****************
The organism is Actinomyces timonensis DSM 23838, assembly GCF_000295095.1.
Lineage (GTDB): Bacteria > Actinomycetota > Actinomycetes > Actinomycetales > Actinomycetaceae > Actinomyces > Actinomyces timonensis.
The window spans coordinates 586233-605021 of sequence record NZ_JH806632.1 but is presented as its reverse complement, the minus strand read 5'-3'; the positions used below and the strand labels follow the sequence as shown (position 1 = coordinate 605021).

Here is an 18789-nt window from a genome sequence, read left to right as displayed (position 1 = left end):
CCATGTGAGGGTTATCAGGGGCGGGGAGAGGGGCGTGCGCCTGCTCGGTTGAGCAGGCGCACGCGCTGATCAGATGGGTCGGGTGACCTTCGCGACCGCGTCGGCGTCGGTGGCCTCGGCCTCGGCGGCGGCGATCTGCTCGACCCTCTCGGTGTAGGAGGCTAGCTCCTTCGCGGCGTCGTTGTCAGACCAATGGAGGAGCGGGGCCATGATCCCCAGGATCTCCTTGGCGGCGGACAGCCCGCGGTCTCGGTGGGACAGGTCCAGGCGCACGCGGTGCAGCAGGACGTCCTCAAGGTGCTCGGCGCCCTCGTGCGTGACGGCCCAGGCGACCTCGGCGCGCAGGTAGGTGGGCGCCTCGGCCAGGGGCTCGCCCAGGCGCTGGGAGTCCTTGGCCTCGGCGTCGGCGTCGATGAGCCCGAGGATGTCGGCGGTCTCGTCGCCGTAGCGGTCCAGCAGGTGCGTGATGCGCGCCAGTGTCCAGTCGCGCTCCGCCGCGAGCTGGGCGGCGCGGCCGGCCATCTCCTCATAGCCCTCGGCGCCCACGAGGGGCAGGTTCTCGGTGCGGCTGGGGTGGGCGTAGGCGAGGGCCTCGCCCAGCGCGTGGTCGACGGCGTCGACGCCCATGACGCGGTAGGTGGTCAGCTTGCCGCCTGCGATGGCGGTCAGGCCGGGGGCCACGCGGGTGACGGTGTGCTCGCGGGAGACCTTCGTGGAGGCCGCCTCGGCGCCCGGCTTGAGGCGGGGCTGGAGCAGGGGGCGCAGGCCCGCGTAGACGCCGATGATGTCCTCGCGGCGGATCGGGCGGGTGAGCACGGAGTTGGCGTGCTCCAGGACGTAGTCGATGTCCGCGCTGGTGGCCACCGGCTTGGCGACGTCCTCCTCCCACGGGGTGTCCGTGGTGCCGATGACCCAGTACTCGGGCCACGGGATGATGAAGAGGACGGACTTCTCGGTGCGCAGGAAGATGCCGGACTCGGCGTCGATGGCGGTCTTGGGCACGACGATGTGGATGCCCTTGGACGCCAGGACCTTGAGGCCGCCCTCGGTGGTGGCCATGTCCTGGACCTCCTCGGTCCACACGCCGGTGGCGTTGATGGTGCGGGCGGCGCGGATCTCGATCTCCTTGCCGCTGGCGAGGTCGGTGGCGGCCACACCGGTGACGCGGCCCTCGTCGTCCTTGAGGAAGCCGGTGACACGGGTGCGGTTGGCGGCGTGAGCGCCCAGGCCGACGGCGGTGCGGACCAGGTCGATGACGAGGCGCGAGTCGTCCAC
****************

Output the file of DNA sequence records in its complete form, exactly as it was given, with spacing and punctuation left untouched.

The organism is Actinomyces timonensis DSM 23838, assembly GCF_000295095.1.
Lineage (GTDB): Bacteria > Actinomycetota > Actinomycetes > Actinomycetales > Actinomycetaceae > Actinomyces > Actinomyces timonensis.
The window spans coordinates 586233-605021 of sequence record NZ_JH806632.1 but is presented as its reverse complement, the minus strand read 5'-3'; the positions used below and the strand labels follow the sequence as shown (position 1 = coordinate 605021).

Here is an 18789-nt window from a genome sequence, read left to right as displayed (position 1 = left end):
CCATGTGAGGGTTATCAGGGGCGGGGAGAGGGGCGTGCGCCTGCTCGGTTGAGCAGGCGCACGCGCTGATCAGATGGGTCGGGTGACCTTCGCGACCGCGTCGGCGTCGGTGGCCTCGGCCTCGGCGGCGGCGATCTGCTCGACCCTCTCGGTGTAGGAGGCTAGCTCCTTCGCGGCGTCGTTGTCAGACCAATGGAGGAGCGGGGCCATGATCCCCAGGATCTCCTTGGCGGCGGACAGCCCGCGGTCTCGGTGGGACAGGTCCAGGCGCACGCGGTGCAGCAGGACGTCCTCAAGGTGCTCGGCGCCCTCGTGCGTGACGGCCCAGGCGACCTCGGCGCGCAGGTAGGTGGGCGCCTCGGCCAGGGGCTCGCCCAGGCGCTGGGAGTCCTTGGCCTCGGCGTCGGCGTCGATGAGCCCGAGGATGTCGGCGGTCTCGTCGCCGTAGCGGTCCAGCAGGTGCGTGATGCGCGCCAGTGTCCAGTCGCGCTCCGCCGCGAGCTGGGCGGCGCGGCCGGCCATCTCCTCATAGCCCTCGGCGCCCACGAGGGGCAGGTTCTCGGTGCGGCTGGGGTGGGCGTAGGCGAGGGCCTCGCCCAGCGCGTGGTCGACGGCGTCGACGCCCATGACGCGGTAGGTGGTCAGCTTGCCGCCTGCGATGGCGGTCAGGCCGGGGGCCACGCGGGTGACGGTGTGCTCGCGGGAGACCTTCGTGGAGGCCGCCTCGGCGCCCGGCTTGAGGCGGGGCTGGAGCAGGGGGCGCAGGCCCGCGTAGACGCCGATGATGTCCTCGCGGCGGATCGGGCGGGTGAGCACGGAGTTGGCGTGCTCCAGGACGTAGTCGATGTCCGCGCTGGTGGCCACCGGCTTGGCGACGTCCTCCTCCCACGGGGTGTCCGTGGTGCCGATGACCCAGTACTCGGGCCACGGGATGATGAAGAGGACGGACTTCTCGGTGCGCAGGAAGATGCCGGACTCGGCGTCGATGGCGGTCTTGGGCACGACGATGTGGATGCCCTTGGACGCCAGGACCTTGAGGCCGCCCTCGGTGGTGGCCATGTCCTGGACCTCCTCGGTCCACACGCCGGTGGCGTTGATGGTGCGGGCGGCGCGGATCTCGATCTCCTTGCCGCTGGCGAGGTCGGTGGCGGCCACACCGGTGACGCGGCCCTCGTCGTCCTTGAGGAAGCCGGTGACACGGGTGCGGTTGGCGGCGTGAGCGCCCAGGCCGACGGCGGTGCGGACCAGGTCGATGACGAGGCGCGAGTCGTCCAC